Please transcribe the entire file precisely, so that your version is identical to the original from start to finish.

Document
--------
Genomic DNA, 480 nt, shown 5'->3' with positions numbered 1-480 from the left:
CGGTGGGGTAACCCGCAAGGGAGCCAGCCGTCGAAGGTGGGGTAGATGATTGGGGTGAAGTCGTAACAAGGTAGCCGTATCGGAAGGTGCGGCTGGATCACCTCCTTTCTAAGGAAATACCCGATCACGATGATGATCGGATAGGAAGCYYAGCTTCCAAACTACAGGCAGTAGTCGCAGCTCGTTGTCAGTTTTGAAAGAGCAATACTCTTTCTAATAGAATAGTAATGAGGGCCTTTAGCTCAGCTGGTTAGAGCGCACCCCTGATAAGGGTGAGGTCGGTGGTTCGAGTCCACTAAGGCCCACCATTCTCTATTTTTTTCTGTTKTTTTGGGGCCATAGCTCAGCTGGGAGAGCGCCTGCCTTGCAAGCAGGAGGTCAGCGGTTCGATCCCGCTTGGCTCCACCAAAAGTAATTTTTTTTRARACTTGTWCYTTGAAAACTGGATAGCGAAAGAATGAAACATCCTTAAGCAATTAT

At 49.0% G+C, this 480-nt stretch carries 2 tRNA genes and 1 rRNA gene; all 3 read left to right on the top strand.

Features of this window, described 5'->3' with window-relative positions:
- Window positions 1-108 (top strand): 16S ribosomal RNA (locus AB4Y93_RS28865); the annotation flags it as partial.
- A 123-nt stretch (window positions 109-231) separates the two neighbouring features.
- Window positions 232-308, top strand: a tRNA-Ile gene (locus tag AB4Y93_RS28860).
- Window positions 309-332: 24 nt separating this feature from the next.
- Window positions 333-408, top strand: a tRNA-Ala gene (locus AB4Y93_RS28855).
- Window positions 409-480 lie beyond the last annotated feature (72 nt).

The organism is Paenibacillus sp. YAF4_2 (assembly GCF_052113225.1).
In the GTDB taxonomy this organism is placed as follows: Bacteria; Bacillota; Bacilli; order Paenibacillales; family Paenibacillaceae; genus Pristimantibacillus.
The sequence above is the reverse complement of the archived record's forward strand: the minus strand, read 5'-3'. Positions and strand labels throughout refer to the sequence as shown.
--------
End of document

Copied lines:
Genomic DNA, 480 nt, shown 5'->3' with positions numbered 1-480 from the left:
CGGTGGGGTAACCCGCAAGGGAGCCAGCCGTCGAAGGTGGGGTAGATGATTGGGGTGAAGTCGTAACAAGGTAGCCGTATCGGAAGGTGCGGCTGGATCACCTCCTTTCTAAGGAAATACCCGATCACGATGATGATCGGATAGGAAGCYYAGCTTCCAAACTACAGGCAGTAGTCGCAGCTCGTTGTCAGTTTTGAAAGAGCAATACTCTTTCTAATAGAATAGTAATGAGGGCCTTTAGCTCAGCTGGTTAGAGCGCACCCCTGATAAGGGTGAGGTCGGTGGTTCGAGTCCACTAAGGCCCACCATTCTCTATTTTTTTCTGTTKTTTTGGGGCCATAGCTCAGCTGGGAGAGCGCCTGCCTTGCAAGCAGGAGGTCAGCGGTTCGATCCCGCTTGGCTCCACCAAAAGTAATTTTTTTTRARACTTGTWCYTTGAAAACTGGATAGCGAAAGAATGAAACATCCTTAAGCAATTAT

At 49.0% G+C, this 480-nt stretch carries 2 tRNA genes and 1 rRNA gene; all 3 read left to right on the top strand.

Features of this window, described 5'->3' with window-relative positions:
- Window positions 1-108 (top strand): 16S ribosomal RNA (locus AB4Y93_RS28865); the annotation flags it as partial.
- A 123-nt stretch (window positions 109-231) separates the two neighbouring features.
- Window positions 232-308, top strand: a tRNA-Ile gene (locus tag AB4Y93_RS28860).
- Window positions 309-332: 24 nt separating this feature from the next.
- Window positions 333-408, top strand: a tRNA-Ala gene (locus AB4Y93_RS28855).
- Window positions 409-480 lie beyond the last annotated feature (72 nt).

The organism is Paenibacillus sp. YAF4_2 (assembly GCF_052113225.1).
In the GTDB taxonomy this organism is placed as follows: Bacteria; Bacillota; Bacilli; order Paenibacillales; family Paenibacillaceae; genus Pristimantibacillus.
The sequence above is the reverse complement of the archived record's forward strand: the minus strand, read 5'-3'. Positions and strand labels throughout refer to the sequence as shown.